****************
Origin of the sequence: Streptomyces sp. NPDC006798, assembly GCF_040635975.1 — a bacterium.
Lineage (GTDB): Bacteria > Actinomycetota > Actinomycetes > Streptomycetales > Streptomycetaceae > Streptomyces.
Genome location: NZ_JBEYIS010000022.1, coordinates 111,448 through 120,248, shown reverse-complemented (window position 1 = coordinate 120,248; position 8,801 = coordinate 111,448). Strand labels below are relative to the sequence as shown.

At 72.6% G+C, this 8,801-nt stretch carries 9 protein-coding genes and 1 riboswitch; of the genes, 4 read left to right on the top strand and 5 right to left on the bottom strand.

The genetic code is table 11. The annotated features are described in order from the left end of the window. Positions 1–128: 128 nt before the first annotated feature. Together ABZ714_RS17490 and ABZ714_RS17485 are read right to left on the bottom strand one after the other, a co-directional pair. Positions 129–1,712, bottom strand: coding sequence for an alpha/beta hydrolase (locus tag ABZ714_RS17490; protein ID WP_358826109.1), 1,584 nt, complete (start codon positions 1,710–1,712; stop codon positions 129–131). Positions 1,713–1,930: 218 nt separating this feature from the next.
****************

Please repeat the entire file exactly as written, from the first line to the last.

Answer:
Origin of the sequence: Streptomyces sp. NPDC006798, assembly GCF_040635975.1 — a bacterium.
Lineage (GTDB): Bacteria > Actinomycetota > Actinomycetes > Streptomycetales > Streptomycetaceae > Streptomyces.
Genome location: NZ_JBEYIS010000022.1, coordinates 111,448 through 120,248, shown reverse-complemented (window position 1 = coordinate 120,248; position 8,801 = coordinate 111,448). Strand labels below are relative to the sequence as shown.

At 72.6% G+C, this 8,801-nt stretch carries 9 protein-coding genes and 1 riboswitch; of the genes, 4 read left to right on the top strand and 5 right to left on the bottom strand.

The genetic code is table 11. The annotated features are described in order from the left end of the window. Positions 1–128: 128 nt before the first annotated feature. Together ABZ714_RS17490 and ABZ714_RS17485 are read right to left on the bottom strand one after the other, a co-directional pair. Positions 129–1,712, bottom strand: coding sequence for an alpha/beta hydrolase (locus tag ABZ714_RS17490; protein ID WP_358826109.1), 1,584 nt, complete (start codon positions 1,710–1,712; stop codon positions 129–131). Positions 1,713–1,930: 218 nt separating this feature from the next.